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Saturday, October 22, 2016

Concert Review: He Bows For No Man

Violinist Leonidas Kavakos conducts the New York Philharmonic.
by Paul J. Pelkonen
The violinist Leonidas Kavakos led the New York Philharmonic on Friday morning.
Photo from the artist's website.
The New York Philharmonic returned to Lincoln Center this week, with a program of Bach, Busoni and Schumann. That’s fairly standard, except this brace of concerts under the direction of the program's principal soloist: the Greek violinist Leonidas Kavakos. Mr. Kavakos is the orchestra's 2016 Artist in Residence, an acclaimed soloist and a frequent visitor to the stage of David Geffen Hall. For part of Friday’s 11am matinee concert, he traded his vintage violin and bow for the more traditional little white baton.

First, the audience got to hear Mr. Kavakos in his usual role, doubling as soloist and leader in Johamn Sebastian Bach’s Violin Concerto in D minor. Due to Bach's habit of rewriting string concertos for solo harpsichord amd string tutti, this Concerto exists only in a reconstructed form, assembled (with painstaking care by musicologist Wilfried Fischer. It is not heard frequently on this big stage, having last been played by the orchestra way back in 1969, an era when the then Philharmonic Hall was still new.

Backed by a small group of Philharmonic players and harpsichordist Paolo Borignon, Mr. Kavakos gave a tender account the work’s three movements. The violinist was at his most impressive in the first-movement cadenzas, playing drones on his two low strings even as his solo line fluttered and rose above the high stave. He also offered taut leadership from his bow, working closely with the concertmaster and keeping the accompanists with him in a performance that was a fascinating throwback to orchestral management techniques from three centuries ago.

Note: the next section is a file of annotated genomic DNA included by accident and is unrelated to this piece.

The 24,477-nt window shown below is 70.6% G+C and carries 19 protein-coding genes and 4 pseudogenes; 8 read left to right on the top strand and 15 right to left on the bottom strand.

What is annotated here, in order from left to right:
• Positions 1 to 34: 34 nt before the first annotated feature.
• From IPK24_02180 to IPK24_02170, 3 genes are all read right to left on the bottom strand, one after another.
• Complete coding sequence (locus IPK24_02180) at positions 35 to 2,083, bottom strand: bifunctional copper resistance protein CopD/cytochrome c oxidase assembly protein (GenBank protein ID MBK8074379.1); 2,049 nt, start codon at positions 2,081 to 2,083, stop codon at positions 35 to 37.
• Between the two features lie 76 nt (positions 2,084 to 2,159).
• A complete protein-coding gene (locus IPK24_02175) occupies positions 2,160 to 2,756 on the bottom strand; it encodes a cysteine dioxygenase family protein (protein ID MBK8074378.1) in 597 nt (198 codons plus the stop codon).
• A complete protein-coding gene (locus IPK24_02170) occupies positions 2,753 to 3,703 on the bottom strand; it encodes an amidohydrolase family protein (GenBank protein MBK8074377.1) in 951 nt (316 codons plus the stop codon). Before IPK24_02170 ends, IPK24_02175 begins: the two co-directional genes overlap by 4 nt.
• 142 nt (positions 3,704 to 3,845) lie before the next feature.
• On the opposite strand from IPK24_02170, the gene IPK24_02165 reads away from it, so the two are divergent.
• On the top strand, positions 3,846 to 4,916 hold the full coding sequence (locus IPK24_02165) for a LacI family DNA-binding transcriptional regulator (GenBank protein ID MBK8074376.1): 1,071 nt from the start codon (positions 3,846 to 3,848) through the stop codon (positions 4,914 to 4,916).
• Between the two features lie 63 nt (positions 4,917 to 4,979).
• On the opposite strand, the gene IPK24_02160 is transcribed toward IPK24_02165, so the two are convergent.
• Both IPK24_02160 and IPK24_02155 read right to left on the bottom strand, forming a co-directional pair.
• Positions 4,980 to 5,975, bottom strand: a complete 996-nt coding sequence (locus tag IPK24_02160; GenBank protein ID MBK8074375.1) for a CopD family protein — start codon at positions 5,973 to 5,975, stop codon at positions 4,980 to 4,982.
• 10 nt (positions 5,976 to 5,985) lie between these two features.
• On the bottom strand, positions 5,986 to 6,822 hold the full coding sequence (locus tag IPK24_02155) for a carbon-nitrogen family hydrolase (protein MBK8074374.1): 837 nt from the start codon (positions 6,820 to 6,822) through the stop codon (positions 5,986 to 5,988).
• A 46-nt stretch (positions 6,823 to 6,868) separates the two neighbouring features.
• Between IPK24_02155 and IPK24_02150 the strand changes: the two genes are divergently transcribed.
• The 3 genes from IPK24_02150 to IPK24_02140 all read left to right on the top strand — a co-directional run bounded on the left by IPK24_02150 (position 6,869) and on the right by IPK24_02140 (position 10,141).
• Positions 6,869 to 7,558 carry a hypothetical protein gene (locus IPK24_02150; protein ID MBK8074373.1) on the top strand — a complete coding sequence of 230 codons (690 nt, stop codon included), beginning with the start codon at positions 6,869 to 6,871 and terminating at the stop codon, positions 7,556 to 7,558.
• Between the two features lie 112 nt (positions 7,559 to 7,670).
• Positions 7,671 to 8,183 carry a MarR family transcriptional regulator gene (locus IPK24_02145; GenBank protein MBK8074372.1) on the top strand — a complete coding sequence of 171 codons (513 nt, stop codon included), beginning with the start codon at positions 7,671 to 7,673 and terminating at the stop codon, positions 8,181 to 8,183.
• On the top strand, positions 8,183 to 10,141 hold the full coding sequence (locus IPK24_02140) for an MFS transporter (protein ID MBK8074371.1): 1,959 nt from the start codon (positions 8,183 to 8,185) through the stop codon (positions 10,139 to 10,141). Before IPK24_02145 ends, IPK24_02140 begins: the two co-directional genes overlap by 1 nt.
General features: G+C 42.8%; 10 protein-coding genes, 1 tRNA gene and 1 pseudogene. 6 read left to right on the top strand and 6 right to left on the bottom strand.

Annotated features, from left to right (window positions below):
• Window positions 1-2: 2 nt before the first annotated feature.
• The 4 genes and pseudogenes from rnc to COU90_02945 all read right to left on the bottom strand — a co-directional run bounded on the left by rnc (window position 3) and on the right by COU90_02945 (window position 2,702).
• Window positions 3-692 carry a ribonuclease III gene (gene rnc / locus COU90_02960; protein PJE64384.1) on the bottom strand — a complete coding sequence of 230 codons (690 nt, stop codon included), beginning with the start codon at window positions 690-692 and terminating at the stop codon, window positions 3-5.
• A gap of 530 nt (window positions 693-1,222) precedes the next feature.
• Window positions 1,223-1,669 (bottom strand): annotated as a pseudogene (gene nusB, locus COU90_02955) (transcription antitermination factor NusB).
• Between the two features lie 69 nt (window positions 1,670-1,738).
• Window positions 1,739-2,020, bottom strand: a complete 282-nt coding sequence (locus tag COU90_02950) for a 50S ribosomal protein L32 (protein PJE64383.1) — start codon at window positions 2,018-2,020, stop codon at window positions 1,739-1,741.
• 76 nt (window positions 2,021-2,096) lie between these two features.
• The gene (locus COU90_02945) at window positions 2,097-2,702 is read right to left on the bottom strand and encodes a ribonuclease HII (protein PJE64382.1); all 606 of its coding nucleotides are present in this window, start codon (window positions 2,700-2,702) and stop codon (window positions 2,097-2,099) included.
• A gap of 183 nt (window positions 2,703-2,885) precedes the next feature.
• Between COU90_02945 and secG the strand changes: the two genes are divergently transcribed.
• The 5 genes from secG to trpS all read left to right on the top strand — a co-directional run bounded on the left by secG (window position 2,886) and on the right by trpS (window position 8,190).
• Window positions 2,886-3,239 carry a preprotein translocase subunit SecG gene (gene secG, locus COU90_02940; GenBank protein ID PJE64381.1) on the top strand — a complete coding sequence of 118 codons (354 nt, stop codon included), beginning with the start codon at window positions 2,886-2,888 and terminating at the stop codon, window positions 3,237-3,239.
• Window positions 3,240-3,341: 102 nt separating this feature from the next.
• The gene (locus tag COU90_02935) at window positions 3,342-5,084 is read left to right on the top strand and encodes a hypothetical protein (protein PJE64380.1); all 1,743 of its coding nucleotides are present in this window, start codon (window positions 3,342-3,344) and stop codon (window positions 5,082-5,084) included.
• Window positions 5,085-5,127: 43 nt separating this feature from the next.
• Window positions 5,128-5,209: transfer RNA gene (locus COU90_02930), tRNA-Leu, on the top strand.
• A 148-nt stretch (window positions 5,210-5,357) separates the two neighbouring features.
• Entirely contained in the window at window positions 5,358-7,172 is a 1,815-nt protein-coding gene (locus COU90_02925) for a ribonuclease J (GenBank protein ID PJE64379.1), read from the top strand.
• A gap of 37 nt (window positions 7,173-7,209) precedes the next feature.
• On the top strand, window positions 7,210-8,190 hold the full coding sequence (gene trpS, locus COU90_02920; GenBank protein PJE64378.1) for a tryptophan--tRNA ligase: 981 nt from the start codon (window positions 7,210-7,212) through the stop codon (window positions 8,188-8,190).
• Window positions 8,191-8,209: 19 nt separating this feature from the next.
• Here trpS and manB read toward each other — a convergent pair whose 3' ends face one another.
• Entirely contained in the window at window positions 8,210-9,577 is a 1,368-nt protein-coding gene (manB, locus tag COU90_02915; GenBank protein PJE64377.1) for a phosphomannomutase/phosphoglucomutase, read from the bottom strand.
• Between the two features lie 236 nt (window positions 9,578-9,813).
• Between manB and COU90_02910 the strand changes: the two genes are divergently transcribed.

The second movement, a stately Andante, was played with a tender and intimate tone, as if reading Bach’s inner thoughts and converting them to sound for the assembled to hear. The effect was tiring and immediate, drawing the listener into this monologue with playing that was more soulful than flashy. The third movement featured the most bravura moments, with his violin flying free and fearless against the repeated, dancing structures played by the accompanying orchestra.

Mr. Kavakos then returned sans violin to lead the Berceuse élégiaque, a short but tender tone poem by the German-born composer Ferruccio Busoni. This is as close to a popular piece in Busoni’s vast and thorny catalogue, a slow meditation on the death of the composer's mother that reveals his unique voicing a for wind, strings and percussionon Ina slow crescendo and diminuendo.

Perched on a podium and working carefully from a score, Mr. Kavakos  opted for slow tempos in this work. He cued the musicians for each instrument's dream-like entry, letting the protracted silences and enforced, extended stil moments make their own statements. In the final bars, the smooth arc of the work was briefly altered by the sounding of an unexpected and persistent electronic voice from the rear of the house. However, this intrusion did not faze the artists, not spoil the works subtle and cumulative effect.

For the Schumann Symphony No. 2, Mr. Kavakos opted once more for the baton but dispensed with the desk and score. The results were. Beautiful tapestry of orchestral sound, marred only by slow tempos in the two outer movements that robbed the music of its drama and urgency. Schumann'ss poignant, unique voice emerged both in the pointed, skittering Scherzo and the expressive slow movements, which proved best suited to Mr. Kavakos’ studied and methodical approach.

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